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Author

PA Bridgeford

Bio: PA Bridgeford is an academic researcher. The author has contributed to research in topics: Nest & Ornithology. The author has an hindex of 1, co-authored 1 publications receiving 19 citations.
Topics: Nest, Ornithology

Papers
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Journal Article
TL;DR: The timing of bird breeding in Namibia and the sizes of clutches and nesting colonies are presented per species, derived from 7 231 nest record cards, over 300 publications, museum and private egg collections and via personal communications.
Abstract: The timing of bird breeding in Namibia and the sizes of clutches and nesting colonies are presented per species, derived from 7 231 nest record cards, over 300 publications, museum and private egg collections and via personal communications.

21 citations


Cited by
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Journal ArticleDOI
TL;DR: The Raso Lark Alauda razae as mentioned in this paper is a single island endemic confined to the island of Raso in the Cape Verde islands and has been studied via short (11-20 day) similarly-timed visits every year from 2001 to 2017.
Abstract: The Raso Lark Alauda razae is a single island endemic confined to the island of Raso in the Cape Verde islands. It has been studied via short (11–20 day), similarly-timed visits every year from 2001 to 2017. These November/December visits have occurred towards the end of the main rainy period (August–October) in the Cape Verdes. Average clutch size ranged from zero (no nests found) to 3.57 in different years and was strongly correlated with rainfall in the three months preceding the year’s visit, but not with population size, which varied 25-fold during the study period. Since the nomadic pursuit of rain is not an option for the Raso Lark, the species adjusts clutch size according to conditions prevailing on Raso.

10 citations

Journal ArticleDOI
TL;DR: This work was funded by the University of Pretoria and the National Research Foundation of South Africa and was conducted with the help of a grant from the US National Institutes of Health.
Abstract: NIH GM083863 (to Wayne Getz). Ivan Horak was funded by the University of Pretoria and the National Research Foundation of South Africa.

8 citations

Journal ArticleDOI
01 Mar 2019-Ostrich
TL;DR: In an extensive literature search, a total of 16 raptor species were recorded as nesting on top of large weaver nests as discussed by the authors, including Red-billed Buffalo-Weaver Bubalornis niger and 25.7% of Sociable Weaver Philetairus socius nests.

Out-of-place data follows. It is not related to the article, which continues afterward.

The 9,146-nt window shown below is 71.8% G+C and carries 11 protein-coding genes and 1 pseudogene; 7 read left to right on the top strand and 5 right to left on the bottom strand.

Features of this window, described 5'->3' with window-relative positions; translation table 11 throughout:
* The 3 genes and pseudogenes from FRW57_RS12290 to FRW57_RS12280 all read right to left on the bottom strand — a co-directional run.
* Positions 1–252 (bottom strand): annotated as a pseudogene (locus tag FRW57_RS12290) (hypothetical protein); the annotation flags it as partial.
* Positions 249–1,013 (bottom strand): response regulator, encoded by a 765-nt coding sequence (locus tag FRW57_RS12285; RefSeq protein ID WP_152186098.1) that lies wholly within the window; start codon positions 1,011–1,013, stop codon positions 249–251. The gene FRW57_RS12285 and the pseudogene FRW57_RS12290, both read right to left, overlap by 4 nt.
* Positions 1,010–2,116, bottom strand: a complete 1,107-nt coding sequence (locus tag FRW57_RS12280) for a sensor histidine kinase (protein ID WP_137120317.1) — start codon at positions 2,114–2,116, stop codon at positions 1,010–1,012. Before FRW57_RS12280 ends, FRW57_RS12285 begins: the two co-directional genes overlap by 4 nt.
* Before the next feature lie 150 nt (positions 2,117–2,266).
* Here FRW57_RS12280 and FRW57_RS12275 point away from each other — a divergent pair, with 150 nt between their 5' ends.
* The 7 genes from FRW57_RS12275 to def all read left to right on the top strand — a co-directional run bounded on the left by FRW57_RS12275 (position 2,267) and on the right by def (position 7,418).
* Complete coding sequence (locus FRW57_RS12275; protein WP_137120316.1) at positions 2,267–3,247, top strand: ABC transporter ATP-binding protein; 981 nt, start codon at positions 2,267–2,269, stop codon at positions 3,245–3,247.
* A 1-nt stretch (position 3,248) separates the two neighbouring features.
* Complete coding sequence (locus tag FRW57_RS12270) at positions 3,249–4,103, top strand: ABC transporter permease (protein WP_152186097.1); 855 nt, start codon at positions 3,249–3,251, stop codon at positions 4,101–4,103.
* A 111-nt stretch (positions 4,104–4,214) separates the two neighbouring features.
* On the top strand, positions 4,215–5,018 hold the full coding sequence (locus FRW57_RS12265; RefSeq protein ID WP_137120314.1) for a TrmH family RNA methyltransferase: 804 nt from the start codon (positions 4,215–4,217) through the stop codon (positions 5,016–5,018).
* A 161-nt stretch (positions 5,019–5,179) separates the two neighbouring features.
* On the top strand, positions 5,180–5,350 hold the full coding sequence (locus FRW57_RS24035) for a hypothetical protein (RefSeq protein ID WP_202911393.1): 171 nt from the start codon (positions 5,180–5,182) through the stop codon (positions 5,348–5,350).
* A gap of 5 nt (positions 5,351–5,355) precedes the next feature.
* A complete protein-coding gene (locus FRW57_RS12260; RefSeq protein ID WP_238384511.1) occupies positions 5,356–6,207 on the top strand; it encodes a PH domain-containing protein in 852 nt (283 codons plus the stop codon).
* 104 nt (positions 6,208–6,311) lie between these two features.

Abstract: Several raptor species nest on top of large weaver nests. These weaver nests are usually sited in trees, but 11.7% of Red-billed Buffalo-Weaver Bubalornis niger and 25.7% of Sociable Weaver Philetairus socius nests occur on man-made structures. In an extensive literature search, a total of 16 raptor species were recorded as nesting on top of weaver nests. At least 10 raptor species used weaver nests built in trees. Seven raptor species used weaver nests on man-made sites and four raptor species only used weaver nests built on man-made sites. No owls have been recorded as using weaver nests on man-made sites. There are historical records of raptors nesting on top of weaver nests in trees, while nesting on top of weaver nests sited on man-made structures appears to be a more recent adaptation. Costs and benefits of nesting on man-made sites are briefly listed. Nesting on man-made sites may increase (by both weavers and raptors) and raptor researchers are encouraged to document cases of raptors nesting on we...

6 citations

Journal Article
TL;DR: In Africa, human populations have expanded and urbanized across the continent, creating an abundance of myna habitat, and, perhaps more importantly, creating a network of habitat corridors through the building of roads and towns along those roads as discussed by the authors.
Abstract: It will be fascinating to monitor their spread, which will no doubt continue, across Africa. Human populations have expanded and urbanized across the continent, creating an abundance of myna habitat, and, perhaps more importantly, creating a network of habitat corridors through the building of roads and towns along those roads.

3 citations